Defense attorney Danny Davis became famous for his work in the McMartin Preschool case in Manhattan Beach, Calif., which drew national publicity in the 1980s for its allegations of satanic rituals, secret rooms and mass molestations of children.
Davis is now representing evangelist Tony Alamo, who also faces lurid and widely publicized allegations of abuse. But Davis said he sees few similarities between Alamo’s case and the one against McMartin Preschool worker Raymond Buckey, which ended with prosecutors dropping charges in 1990 and spawned an HBO movie.
“McMartin was a hysteria among my age group, the Boomers, that would much rather prefer that a bogeyman did something to their child than nothing at all,” Davis, 63, of Beverly Hills said in a phone interview last week. “I don’t see that threshold theme running in this case.”
Alamo, 74, is set for trial May 18 on charges that he transported five underage girls across state lines for sex over the past 15 years. U.S. District Judge Harry F. Barnes on Tuesday granted a request by Alamo to have Davis take over as the defense attorney, replacing Little Rock attorney John Wesley Hall Jr.
As he prepares Alamo’s defense, Davis said he is focusing on Alamo’s glaucoma and other physical ailments and on the places – such as a ministry bus and a shower – where Alamo is accused of abusing girls.
“It appears [the allegations] may be, quote, physically impossible, end quote,” Davis said. “It would require that everyone in the ministry condones this type of behavior, because the physicalities would have required many other people to be present.”
Debbie Groom, acting U.S. attorney for the Western District of Arkansas, declined to comment on the charges or evidence against Alamo.
In the McMartin case, Buckey and his mother, Peggy Mc-Martin Buckey, were accused of molesting 11 children at the family’s preschool southwest of Los Angeles. Davis and Peggy Buckey’s attorney, Dean Gitz, contended that social workers prodded the children to make up fantastic stories, including tales of animal sacrifice and hidden passageways that did not exist.
After a trial that lasted more than two years, a jury in 1990 acquitted the Buckeys of 52 counts and deadlocked on 13 others. A second trial, on eight counts involving three alleged victims, ended with the jury deadlocked on all the counts. Prosecutors decided not to take the case to trial again.
In the 1995 movie Indictment: The McMartin Trial, actor James Woods portrayed Davis as a sleazy lawyer who finds redemption. In the interview, Davis called it a “silly movie” that “tailored the truth to the sort of pieces that Jimmy Woods does.”
While the Alamo case has also generated publicity, Davis said he hasn’t seen the “pernicious and overwhelming levels” created by the McMartin case.
“All cases have some pretrial publicity,” Davis said, but “most jurors get over that.”
“When you get in a courtroom, you’re numbed by the rigid requirements of admissible evidence, and it becomes a very different issue.”
Alamo is apparently a fan of Davis’ work.
His Web site, www.alamoministries.com, has a link to a 2005 article in the Los Angeles Times Magazine in which Kyle Zirpolo, one of the accusers, admits that, when he was 8, he made up stories about abuse at the preschool because he wanted to please his parents and help protect other children. The article was also reprinted in a ministry pamphlet in February.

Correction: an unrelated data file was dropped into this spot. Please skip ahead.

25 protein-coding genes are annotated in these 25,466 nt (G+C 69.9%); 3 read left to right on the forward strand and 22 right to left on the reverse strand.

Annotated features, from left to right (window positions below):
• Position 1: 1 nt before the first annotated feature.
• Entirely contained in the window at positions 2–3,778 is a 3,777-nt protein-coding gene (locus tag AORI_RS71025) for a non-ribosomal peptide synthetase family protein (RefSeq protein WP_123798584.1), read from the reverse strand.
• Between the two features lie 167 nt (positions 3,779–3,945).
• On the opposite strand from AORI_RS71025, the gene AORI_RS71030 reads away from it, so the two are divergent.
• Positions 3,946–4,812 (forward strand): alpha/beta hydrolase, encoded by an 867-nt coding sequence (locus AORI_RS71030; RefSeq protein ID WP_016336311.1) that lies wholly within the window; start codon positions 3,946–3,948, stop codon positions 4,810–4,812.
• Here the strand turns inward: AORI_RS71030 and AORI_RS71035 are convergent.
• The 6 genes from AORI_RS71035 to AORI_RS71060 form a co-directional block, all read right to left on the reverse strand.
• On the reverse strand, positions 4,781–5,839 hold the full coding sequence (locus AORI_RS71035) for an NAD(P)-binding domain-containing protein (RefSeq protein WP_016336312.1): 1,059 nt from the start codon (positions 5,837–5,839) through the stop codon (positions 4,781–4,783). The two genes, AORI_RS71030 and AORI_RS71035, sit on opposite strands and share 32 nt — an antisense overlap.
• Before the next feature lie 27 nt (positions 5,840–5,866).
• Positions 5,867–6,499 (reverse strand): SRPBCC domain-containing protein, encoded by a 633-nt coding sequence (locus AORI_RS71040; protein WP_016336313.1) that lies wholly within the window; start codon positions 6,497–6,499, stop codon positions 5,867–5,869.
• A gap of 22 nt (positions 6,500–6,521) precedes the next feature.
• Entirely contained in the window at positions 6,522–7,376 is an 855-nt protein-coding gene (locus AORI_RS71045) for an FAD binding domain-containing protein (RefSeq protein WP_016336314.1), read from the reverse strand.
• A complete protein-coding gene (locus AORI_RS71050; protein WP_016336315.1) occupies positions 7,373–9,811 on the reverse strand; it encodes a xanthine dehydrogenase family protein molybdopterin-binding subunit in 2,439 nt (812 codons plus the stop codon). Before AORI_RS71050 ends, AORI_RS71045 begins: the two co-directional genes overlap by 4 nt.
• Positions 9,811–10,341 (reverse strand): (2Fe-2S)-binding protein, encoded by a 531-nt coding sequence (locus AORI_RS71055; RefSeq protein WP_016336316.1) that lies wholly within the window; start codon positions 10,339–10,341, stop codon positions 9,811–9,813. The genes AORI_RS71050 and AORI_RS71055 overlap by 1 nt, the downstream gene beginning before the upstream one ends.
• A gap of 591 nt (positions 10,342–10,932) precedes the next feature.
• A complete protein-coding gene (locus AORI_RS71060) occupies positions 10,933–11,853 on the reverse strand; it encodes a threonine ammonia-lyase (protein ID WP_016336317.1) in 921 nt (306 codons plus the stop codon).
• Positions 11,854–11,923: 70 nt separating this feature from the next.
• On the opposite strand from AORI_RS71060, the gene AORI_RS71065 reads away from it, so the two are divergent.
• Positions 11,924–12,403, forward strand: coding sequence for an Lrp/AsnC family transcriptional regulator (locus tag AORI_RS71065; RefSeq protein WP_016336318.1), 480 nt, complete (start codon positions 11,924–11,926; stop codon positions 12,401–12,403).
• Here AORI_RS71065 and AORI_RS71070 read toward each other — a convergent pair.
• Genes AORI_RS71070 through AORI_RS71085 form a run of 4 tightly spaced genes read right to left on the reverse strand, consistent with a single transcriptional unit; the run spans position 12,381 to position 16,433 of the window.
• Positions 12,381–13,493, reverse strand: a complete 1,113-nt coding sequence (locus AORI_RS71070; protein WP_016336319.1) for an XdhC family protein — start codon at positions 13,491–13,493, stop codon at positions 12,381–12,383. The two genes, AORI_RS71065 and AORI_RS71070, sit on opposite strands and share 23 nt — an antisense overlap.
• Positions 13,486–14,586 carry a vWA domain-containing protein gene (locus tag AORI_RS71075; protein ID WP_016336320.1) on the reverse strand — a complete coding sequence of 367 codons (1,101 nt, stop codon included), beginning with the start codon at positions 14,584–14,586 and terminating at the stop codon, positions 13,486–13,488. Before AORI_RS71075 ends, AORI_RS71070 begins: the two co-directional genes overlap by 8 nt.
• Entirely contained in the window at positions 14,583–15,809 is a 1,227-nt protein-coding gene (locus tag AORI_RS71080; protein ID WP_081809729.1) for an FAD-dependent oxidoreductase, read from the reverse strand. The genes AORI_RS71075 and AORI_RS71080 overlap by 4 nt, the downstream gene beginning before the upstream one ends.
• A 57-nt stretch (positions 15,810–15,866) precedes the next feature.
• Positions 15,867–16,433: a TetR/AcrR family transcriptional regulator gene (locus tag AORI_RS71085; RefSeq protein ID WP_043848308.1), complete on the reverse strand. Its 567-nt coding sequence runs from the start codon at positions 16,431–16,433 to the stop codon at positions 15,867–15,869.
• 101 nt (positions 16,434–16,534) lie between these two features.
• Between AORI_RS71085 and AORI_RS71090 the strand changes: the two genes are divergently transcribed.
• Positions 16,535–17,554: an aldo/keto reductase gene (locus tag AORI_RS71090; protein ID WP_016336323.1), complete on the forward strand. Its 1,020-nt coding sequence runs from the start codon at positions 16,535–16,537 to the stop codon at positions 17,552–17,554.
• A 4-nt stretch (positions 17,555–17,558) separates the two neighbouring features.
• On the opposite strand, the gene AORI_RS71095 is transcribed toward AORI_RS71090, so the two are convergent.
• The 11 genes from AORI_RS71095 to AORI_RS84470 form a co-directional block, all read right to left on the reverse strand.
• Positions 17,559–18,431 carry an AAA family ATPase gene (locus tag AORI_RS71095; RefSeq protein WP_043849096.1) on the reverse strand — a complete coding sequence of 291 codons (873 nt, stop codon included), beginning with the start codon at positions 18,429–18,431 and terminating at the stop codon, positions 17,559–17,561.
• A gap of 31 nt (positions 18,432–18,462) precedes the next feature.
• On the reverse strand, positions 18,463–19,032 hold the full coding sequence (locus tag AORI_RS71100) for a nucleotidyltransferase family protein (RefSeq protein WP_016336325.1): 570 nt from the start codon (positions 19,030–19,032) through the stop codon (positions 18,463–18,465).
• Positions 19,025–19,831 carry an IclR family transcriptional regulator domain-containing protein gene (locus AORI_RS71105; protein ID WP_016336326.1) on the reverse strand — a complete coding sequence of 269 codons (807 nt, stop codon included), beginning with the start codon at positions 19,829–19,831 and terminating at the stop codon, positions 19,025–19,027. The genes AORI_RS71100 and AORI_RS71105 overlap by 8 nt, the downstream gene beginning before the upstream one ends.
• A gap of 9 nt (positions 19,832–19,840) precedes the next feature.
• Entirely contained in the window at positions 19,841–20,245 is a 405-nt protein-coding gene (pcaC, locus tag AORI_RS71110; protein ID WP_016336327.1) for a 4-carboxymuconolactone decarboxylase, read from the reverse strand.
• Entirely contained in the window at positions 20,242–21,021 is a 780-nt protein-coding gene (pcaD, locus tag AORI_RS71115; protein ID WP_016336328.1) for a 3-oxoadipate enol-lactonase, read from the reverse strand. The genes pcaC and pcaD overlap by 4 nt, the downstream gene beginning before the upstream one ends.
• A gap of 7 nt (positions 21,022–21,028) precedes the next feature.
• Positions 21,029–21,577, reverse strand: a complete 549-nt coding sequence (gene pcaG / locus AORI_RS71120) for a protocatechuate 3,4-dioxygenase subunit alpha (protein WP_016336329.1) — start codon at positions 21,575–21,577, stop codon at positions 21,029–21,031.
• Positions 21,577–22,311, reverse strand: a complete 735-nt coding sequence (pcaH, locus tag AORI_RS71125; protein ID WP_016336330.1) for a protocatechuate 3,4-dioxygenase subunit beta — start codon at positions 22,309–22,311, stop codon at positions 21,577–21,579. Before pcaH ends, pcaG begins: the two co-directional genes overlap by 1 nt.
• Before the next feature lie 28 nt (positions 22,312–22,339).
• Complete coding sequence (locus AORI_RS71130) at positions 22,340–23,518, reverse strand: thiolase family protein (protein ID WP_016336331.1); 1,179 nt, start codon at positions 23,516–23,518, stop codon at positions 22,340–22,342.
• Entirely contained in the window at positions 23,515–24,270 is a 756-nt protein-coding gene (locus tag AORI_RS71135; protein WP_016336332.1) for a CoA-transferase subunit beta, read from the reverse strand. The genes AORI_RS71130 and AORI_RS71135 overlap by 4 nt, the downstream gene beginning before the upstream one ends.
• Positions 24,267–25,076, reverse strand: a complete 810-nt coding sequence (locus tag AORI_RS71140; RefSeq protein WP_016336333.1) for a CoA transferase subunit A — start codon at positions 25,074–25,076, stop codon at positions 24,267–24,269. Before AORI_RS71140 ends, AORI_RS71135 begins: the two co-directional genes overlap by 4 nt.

More recently, Davis was one of several attorneys who came under scrutiny when private investigator Anthony Pellicano was indicted on charges of illegal wiretapping, racketeering and wire fraud. Davis had used Pellicano as an investigator for several cases but was not charged with any crimes. Pellicano was sentenced last year to 15 years in prison.
Davis represented Alamo once before, when the evangelist was accused of ordering the severe paddling of an 11-year-old boy at the ministry’s compound in Saugus, Calif. The prosecution of that case was delayed for years, first while Alamo was on the lam, then while he stood trial on charges of failing to pay federal income taxes. Prosecutors dropped the child abuse charge in 1995, citing the length of time since the beating and Alamo’s conviction on the tax evasion charges. Alamo served four years in prison on the tax charges and was released in 1998.
Asked why Alamo decided to switch attorneys in the pending case, Davis indicated that Alamo was worried Hall might be too busy to prepare for trial. Hall said that wouldn’t have been a problem, saying he had made several trips to Texarkana, had met with Alamo eight to 10 times and had made at least 100 phone calls in his investigation.
“We were half prepared by this point already,” Hall said.
Davis declined to say how much he is being paid, but he added that he has agreed to waive the expense of traveling back and forth from California. He said he has already met with Alamo and several ministry members and has inspected locations where the sexual abuse is alleged to have taken place. He is focusing on how Alamo, who claims to be legally blind, could have taken girls across state lines, an element of the allegations that allowed prosecutors to charge the evangelist in federal court.
“This is less about sex than it is about transporting,” Davis said. “That’s kind of the awkward nature of this indictment.”
Davis said he hoped to be prepared in time for the trial, but he added that he would be “surprised” if he was and may seek to have it postponed.
“I’ve never surprised myself without disappointing myself,” Davis said. “That’s the risk.”